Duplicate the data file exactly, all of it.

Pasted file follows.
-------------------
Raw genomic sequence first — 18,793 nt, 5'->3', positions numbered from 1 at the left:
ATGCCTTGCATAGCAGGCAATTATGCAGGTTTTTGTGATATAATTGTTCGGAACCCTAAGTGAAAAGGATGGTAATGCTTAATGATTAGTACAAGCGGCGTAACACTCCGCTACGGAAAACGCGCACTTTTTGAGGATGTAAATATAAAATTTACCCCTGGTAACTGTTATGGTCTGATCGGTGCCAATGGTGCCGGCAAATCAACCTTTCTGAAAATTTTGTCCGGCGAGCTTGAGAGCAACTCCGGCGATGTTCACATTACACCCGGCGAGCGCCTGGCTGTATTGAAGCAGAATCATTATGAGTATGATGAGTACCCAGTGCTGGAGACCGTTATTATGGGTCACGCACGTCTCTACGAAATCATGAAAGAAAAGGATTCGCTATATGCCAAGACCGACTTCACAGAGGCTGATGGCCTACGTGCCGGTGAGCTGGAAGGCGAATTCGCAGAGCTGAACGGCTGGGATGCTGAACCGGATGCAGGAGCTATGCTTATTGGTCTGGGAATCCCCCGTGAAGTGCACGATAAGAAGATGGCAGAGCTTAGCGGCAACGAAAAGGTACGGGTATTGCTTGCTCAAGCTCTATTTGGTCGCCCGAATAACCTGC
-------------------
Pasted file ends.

Raw genomic sequence first — 18,793 nt, 5'->3', positions numbered from 1 at the left:
ATGCCTTGCATAGCAGGCAATTATGCAGGTTTTTGTGATATAATTGTTCGGAACCCTAAGTGAAAAGGATGGTAATGCTTAATGATTAGTACAAGCGGCGTAACACTCCGCTACGGAAAACGCGCACTTTTTGAGGATGTAAATATAAAATTTACCCCTGGTAACTGTTATGGTCTGATCGGTGCCAATGGTGCCGGCAAATCAACCTTTCTGAAAATTTTGTCCGGCGAGCTTGAGAGCAACTCCGGCGATGTTCACATTACACCCGGCGAGCGCCTGGCTGTATTGAAGCAGAATCATTATGAGTATGATGAGTACCCAGTGCTGGAGACCGTTATTATGGGTCACGCACGTCTCTACGAAATCATGAAAGAAAAGGATTCGCTATATGCCAAGACCGACTTCACAGAGGCTGATGGCCTACGTGCCGGTGAGCTGGAAGGCGAATTCGCAGAGCTGAACGGCTGGGATGCTGAACCGGATGCAGGAGCTATGCTTATTGGTCTGGGAATCCCCCGTGAAGTGCACGATAAGAAGATGGCAGAGCTTAGCGGCAACGAAAAGGTACGGGTATTGCTTGCTCAAGCTCTATTTGGTCGCCCGAATAACCTGC